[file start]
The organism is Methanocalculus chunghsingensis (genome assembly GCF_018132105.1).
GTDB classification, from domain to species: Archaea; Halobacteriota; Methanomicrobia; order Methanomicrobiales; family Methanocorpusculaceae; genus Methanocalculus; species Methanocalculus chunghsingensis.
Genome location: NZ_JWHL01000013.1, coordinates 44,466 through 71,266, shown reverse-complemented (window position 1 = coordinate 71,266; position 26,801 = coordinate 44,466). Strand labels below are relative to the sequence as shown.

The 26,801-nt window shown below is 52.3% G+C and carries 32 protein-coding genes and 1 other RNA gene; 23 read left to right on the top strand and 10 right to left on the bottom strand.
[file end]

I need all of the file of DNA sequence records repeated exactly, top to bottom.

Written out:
The organism is Methanocalculus chunghsingensis (genome assembly GCF_018132105.1).
GTDB classification, from domain to species: Archaea; Halobacteriota; Methanomicrobia; order Methanomicrobiales; family Methanocorpusculaceae; genus Methanocalculus; species Methanocalculus chunghsingensis.
Genome location: NZ_JWHL01000013.1, coordinates 44,466 through 71,266, shown reverse-complemented (window position 1 = coordinate 71,266; position 26,801 = coordinate 44,466). Strand labels below are relative to the sequence as shown.

The 26,801-nt window shown below is 52.3% G+C and carries 32 protein-coding genes and 1 other RNA gene; 23 read left to right on the top strand and 10 right to left on the bottom strand.